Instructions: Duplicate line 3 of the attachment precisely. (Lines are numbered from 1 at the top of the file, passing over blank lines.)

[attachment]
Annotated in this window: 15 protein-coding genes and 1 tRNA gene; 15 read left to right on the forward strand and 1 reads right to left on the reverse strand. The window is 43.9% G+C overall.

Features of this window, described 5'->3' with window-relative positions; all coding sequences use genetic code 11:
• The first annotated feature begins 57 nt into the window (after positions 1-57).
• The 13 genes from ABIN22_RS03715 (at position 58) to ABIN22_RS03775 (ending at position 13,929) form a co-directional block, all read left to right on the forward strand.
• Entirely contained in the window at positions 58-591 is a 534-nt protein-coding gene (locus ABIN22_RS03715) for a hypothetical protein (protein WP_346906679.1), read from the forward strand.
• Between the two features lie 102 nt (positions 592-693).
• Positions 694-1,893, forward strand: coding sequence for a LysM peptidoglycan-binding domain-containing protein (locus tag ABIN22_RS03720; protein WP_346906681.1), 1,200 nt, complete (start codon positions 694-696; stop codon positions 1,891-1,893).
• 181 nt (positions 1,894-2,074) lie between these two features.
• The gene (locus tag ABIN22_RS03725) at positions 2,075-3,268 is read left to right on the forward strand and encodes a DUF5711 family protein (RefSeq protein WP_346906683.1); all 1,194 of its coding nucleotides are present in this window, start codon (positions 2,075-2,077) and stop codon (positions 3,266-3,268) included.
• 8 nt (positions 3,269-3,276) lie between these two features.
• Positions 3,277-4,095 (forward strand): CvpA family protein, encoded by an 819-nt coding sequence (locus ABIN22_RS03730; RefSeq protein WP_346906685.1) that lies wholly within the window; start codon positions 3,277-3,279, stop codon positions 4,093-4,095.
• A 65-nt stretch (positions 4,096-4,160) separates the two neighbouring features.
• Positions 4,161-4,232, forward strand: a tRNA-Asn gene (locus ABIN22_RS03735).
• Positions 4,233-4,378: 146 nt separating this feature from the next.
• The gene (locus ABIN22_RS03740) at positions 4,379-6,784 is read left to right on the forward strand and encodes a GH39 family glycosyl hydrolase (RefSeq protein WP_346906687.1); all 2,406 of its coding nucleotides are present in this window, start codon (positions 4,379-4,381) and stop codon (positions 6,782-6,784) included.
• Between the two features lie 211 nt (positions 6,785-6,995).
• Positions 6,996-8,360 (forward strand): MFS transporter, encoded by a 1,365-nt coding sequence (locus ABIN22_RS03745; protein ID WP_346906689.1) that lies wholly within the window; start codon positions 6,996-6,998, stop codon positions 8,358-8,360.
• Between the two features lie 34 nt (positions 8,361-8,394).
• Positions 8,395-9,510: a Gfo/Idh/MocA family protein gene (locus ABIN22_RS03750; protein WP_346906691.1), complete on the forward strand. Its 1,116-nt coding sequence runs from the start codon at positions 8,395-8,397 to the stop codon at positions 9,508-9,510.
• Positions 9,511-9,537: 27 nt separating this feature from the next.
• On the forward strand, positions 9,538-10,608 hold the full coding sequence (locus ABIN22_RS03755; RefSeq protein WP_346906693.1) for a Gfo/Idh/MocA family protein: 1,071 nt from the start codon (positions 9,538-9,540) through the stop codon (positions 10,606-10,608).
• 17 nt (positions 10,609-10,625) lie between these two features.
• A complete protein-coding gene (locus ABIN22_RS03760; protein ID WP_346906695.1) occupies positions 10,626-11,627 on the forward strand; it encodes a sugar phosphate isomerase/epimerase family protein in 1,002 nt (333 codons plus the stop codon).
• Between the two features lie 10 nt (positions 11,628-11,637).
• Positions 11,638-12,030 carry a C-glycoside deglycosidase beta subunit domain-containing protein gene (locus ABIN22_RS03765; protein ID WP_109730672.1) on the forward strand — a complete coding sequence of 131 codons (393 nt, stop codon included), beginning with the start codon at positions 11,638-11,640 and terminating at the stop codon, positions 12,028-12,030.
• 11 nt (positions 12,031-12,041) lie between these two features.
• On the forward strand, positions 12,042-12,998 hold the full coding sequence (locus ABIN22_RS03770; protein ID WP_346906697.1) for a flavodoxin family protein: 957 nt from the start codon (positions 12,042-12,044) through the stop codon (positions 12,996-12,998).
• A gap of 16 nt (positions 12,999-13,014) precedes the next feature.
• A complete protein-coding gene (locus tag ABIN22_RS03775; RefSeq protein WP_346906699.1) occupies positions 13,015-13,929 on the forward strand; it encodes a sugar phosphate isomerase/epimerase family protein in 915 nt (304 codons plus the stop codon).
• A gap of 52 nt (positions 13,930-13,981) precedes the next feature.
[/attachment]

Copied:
• The first annotated feature begins 57 nt into the window (after positions 1-57).